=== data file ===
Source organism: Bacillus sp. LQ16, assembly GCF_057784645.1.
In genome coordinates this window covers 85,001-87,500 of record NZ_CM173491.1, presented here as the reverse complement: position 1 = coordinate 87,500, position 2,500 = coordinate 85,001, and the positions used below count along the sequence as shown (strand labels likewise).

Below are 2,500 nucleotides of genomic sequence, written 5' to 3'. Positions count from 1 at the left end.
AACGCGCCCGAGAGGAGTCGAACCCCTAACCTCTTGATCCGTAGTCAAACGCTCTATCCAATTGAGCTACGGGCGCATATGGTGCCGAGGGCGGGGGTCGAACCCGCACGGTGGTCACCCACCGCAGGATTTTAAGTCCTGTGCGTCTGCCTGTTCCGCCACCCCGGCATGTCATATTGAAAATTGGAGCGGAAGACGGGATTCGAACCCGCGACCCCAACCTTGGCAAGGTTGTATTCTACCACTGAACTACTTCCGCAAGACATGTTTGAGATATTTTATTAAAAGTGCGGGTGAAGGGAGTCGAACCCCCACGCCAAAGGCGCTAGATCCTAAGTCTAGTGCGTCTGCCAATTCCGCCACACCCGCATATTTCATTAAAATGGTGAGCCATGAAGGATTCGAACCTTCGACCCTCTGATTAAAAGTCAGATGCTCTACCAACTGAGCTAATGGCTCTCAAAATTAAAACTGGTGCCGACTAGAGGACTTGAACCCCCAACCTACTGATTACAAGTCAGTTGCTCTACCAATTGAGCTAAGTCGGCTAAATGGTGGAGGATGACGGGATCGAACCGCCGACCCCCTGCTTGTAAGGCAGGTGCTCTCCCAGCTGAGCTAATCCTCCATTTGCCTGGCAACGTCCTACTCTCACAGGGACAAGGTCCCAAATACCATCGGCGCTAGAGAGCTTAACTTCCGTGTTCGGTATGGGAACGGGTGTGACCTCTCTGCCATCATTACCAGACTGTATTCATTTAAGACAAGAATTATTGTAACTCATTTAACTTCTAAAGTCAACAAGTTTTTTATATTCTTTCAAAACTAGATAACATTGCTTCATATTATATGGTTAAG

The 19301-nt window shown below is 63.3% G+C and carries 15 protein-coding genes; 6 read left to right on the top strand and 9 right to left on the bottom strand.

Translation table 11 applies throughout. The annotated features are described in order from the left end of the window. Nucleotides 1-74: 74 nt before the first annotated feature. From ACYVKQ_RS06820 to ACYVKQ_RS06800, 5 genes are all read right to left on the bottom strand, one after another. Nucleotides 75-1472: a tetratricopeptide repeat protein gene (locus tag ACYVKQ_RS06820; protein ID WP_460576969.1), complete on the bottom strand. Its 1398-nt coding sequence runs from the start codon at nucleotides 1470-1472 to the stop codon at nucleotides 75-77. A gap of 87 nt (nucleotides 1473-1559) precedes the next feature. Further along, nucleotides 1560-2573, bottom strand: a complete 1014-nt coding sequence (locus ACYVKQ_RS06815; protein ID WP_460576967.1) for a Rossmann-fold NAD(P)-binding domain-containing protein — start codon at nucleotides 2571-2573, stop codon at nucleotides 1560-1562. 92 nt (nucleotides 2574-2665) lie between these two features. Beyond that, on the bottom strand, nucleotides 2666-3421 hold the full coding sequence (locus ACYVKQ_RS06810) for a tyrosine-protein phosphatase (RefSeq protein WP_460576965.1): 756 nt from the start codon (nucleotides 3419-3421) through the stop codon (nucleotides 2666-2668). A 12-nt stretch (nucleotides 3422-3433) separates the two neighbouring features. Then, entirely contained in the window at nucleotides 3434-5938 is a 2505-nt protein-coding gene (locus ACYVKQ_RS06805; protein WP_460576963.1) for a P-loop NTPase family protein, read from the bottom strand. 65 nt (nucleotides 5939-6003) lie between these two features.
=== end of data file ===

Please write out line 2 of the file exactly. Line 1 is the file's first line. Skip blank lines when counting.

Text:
In genome coordinates this window covers 85,001-87,500 of record NZ_CM173491.1, presented here as the reverse complement: position 1 = coordinate 87,500, position 2,500 = coordinate 85,001, and the positions used below count along the sequence as shown (strand labels likewise).